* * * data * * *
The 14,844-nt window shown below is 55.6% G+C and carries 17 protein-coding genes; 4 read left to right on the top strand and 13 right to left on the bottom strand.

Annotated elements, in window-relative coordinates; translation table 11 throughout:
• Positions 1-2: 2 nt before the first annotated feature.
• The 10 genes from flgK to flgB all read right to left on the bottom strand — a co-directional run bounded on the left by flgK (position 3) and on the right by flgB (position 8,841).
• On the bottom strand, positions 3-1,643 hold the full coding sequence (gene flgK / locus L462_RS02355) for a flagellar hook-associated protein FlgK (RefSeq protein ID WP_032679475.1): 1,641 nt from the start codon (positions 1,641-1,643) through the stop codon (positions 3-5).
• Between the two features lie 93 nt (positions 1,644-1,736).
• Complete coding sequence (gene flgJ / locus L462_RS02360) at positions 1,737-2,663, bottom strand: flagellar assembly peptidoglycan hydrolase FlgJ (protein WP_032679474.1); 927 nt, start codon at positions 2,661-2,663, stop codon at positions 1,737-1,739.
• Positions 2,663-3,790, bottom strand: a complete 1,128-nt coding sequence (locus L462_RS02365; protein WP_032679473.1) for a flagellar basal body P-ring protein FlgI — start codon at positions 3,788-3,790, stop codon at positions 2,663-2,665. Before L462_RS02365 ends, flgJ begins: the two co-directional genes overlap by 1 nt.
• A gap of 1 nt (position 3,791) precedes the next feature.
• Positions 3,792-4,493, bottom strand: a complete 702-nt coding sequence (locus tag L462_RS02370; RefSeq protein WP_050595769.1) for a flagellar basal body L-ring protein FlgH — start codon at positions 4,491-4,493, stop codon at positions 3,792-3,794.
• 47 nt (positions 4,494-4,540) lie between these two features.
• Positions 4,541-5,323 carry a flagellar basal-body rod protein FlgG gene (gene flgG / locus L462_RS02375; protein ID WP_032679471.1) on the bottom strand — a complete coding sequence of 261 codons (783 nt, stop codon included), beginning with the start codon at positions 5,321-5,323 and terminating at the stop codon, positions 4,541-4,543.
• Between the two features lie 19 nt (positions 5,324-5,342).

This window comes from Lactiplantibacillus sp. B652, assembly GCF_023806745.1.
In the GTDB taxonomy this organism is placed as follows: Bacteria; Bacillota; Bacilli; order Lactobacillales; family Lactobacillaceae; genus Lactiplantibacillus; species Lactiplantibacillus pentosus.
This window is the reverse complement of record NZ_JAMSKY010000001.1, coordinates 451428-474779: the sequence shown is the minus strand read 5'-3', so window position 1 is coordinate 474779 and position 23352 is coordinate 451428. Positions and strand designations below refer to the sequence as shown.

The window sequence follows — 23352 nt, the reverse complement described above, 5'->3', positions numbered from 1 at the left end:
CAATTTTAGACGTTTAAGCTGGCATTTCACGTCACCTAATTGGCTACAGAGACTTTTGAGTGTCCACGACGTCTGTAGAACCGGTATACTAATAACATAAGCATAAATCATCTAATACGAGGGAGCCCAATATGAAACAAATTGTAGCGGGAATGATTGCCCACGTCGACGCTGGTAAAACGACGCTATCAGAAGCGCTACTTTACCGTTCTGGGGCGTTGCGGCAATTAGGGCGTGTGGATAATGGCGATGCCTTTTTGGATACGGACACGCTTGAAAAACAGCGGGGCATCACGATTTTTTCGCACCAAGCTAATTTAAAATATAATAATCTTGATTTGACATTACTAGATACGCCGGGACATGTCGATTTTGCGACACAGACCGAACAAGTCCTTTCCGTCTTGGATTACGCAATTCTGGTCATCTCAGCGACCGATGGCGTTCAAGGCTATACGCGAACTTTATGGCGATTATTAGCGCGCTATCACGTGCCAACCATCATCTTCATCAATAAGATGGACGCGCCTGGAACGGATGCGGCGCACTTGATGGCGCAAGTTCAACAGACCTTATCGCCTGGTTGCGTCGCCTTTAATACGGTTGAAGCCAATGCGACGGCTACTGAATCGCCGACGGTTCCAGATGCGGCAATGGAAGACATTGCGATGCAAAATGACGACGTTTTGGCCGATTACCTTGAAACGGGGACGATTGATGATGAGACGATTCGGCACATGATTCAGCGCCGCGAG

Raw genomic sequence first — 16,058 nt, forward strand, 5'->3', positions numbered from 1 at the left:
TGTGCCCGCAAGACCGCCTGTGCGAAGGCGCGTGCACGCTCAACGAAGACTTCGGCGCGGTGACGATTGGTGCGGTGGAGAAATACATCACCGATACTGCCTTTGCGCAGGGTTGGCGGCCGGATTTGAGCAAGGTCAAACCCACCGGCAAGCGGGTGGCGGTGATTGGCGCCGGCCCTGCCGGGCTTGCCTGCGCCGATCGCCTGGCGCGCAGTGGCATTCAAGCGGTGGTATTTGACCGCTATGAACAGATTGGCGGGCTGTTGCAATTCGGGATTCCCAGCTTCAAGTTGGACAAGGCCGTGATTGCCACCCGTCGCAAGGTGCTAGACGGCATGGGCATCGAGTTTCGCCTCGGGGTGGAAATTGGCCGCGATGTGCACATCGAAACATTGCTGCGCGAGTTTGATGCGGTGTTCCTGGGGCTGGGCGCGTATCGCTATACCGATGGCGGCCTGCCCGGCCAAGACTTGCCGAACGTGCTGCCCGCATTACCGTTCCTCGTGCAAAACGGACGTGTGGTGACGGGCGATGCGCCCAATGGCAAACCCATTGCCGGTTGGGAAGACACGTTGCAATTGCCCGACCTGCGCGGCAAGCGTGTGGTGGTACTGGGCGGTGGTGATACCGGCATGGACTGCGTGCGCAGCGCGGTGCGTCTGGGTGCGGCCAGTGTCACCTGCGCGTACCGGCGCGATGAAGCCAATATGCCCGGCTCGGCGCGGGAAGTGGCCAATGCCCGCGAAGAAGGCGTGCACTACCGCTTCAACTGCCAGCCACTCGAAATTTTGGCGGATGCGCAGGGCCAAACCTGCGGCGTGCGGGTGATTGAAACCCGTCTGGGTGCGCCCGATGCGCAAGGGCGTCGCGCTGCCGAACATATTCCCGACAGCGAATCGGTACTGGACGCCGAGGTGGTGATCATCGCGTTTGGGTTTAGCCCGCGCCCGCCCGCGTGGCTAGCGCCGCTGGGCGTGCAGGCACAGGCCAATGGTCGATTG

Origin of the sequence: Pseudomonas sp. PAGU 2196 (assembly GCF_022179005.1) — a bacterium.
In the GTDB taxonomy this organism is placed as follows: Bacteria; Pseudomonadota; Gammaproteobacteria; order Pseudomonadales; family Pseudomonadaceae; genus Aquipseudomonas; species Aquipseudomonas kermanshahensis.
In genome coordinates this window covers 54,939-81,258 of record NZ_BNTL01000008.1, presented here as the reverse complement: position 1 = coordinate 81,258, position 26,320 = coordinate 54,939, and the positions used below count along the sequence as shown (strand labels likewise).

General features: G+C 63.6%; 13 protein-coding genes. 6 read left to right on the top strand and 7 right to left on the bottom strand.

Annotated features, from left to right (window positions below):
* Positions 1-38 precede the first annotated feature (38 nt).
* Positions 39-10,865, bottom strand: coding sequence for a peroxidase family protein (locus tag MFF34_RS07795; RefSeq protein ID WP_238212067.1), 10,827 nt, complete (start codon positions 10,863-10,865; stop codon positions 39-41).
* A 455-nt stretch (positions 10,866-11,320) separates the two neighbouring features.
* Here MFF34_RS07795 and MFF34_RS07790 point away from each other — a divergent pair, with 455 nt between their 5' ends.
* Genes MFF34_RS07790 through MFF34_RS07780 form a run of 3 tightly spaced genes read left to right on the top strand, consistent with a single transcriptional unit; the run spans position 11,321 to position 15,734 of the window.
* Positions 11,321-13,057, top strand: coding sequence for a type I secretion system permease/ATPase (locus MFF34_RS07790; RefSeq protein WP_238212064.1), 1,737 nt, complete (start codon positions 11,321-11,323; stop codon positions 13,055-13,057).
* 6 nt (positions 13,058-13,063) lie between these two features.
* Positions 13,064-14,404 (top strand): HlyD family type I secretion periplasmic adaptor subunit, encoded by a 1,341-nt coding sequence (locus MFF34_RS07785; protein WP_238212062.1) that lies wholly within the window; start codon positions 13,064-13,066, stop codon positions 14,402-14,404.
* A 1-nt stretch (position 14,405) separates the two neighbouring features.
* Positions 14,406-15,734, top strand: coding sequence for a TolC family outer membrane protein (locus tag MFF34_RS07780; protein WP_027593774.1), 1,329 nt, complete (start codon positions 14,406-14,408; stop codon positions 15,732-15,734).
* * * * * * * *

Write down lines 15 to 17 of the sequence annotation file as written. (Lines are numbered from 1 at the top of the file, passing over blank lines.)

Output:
In the GTDB taxonomy this organism is placed as follows: Bacteria; Bacillota; Bacilli; order Lactobacillales; family Lactobacillaceae; genus Lactiplantibacillus; species Lactiplantibacillus pentosus.
This window is the reverse complement of record NZ_JAMSKY010000001.1, coordinates 451428-474779: the sequence shown is the minus strand read 5'-3', so window position 1 is coordinate 474779 and position 23352 is coordinate 451428. Positions and strand designations below refer to the sequence as shown.

The window sequence follows — 23352 nt, the reverse complement described above, 5'->3', positions numbered from 1 at the left end: